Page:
“Pakistan is rich in buffalo breeds, buffalo research, and buffalo milk production. To leverage its advantages and enhance Pakistan-China cooperation in this field, we hope to set up a dairy processing plant in Pakistan,” Chen Yiyi, President of Royal Group, told China-Pakistan Agricultural and Industrial Cooperation Information Platform (CPAIC) after completing a week-long visit to Pakistan.
What’s so special about Pakistan’s buffalo milk? Will Pakistan’s buffalo enter China again after nearly 50 years? How will China and Pakistan tap their complementary advantages in the buffalo industry to expand production capacity?
Bearing a few questions in mind, a reporter of CPAIC interviewed members of a Chinese delegation, led by the Royal Group.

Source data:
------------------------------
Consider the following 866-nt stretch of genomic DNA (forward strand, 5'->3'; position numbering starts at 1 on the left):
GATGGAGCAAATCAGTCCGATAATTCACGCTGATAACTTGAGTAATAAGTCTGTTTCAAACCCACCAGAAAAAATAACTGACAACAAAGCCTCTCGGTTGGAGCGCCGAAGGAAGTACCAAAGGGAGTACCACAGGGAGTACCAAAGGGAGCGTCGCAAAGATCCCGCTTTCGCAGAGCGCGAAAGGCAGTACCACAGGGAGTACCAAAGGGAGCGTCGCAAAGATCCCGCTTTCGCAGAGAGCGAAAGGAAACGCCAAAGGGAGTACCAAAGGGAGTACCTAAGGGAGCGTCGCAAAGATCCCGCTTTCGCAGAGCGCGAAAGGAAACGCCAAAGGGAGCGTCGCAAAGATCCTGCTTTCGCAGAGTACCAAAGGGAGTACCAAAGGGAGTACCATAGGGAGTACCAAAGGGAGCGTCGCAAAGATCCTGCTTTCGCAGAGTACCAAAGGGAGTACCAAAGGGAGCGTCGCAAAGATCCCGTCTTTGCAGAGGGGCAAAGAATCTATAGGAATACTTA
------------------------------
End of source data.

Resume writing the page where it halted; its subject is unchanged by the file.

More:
Gu Wenliang, Agriculture Commissioner of the Chinese Embassy in Pakistan, told the reporter that Pakistan is the fourth largest milk producer in the world, with buffalo milk accounting for 60%.
There are 41 million buffaloes in Pakistan and milk yield is higher than that in China. According to an Economic Survey report of Pakistan’s government, in fiscal year 2019-20, the output of buffalo milk in Pakistan reached 256,000 tons.
Pakistan’s buffalo milk is rich in flavour and fat. The official website of Guangxi Buffalo Research Institute showed that the dry matter content of buffalo milk accounts for 18.4%, much higher than that of ordinary milk, the fat percentage and protein of buffalo milk reach 7.9% and 4.5% respectively, which are higher than the average values of 3.82% and 3.25% of raw milk in China (from the China Dairy Association).